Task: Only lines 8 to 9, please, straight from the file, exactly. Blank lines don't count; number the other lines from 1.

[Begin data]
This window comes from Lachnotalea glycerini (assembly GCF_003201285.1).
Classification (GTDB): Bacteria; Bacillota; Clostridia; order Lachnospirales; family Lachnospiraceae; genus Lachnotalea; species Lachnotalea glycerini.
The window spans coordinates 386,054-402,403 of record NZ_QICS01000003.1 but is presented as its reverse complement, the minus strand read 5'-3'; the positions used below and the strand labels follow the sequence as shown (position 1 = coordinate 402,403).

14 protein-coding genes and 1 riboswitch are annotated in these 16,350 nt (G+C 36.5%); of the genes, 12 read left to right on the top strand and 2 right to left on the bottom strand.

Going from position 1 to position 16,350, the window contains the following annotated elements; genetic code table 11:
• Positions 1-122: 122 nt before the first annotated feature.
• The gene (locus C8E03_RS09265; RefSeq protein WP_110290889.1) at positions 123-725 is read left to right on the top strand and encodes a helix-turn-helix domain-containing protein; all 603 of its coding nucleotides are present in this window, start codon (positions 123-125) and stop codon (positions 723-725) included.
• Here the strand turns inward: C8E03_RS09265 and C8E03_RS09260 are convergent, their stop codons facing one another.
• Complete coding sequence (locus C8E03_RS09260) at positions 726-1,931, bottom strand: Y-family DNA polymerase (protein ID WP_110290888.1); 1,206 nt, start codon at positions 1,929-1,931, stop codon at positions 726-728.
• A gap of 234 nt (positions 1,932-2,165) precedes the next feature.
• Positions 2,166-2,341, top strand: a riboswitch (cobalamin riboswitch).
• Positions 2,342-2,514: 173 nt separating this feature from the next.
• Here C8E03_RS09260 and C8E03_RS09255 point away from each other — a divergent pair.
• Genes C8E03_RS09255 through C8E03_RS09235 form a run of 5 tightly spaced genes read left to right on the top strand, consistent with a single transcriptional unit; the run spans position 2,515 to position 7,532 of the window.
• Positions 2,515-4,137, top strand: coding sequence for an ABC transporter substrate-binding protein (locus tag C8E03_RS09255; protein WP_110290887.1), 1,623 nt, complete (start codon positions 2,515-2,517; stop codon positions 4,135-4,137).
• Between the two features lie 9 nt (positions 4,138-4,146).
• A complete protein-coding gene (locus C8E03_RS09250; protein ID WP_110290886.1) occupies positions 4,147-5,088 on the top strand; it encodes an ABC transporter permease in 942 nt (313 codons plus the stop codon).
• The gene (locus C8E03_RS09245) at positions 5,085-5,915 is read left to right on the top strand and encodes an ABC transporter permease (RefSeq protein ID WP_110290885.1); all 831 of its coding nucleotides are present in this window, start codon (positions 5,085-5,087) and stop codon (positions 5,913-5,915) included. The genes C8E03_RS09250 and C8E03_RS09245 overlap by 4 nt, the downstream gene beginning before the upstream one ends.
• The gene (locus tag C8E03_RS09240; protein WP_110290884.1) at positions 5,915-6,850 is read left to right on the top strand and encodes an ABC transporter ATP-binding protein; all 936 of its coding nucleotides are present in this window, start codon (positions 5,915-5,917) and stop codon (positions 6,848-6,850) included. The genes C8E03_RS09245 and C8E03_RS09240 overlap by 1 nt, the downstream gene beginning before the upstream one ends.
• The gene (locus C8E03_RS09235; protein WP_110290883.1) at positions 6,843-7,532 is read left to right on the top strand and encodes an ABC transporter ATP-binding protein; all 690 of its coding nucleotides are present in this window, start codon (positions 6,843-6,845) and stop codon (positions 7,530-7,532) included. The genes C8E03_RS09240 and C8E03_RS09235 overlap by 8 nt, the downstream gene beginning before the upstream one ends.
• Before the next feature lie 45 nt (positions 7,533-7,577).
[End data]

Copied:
• Here the strand turns inward: C8E03_RS09265 and C8E03_RS09260 are convergent, their stop codons facing one another.
• Complete coding sequence (locus C8E03_RS09260) at positions 726-1,931, bottom strand: Y-family DNA polymerase (protein ID WP_110290888.1); 1,206 nt, start codon at positions 1,929-1,931, stop codon at positions 726-728.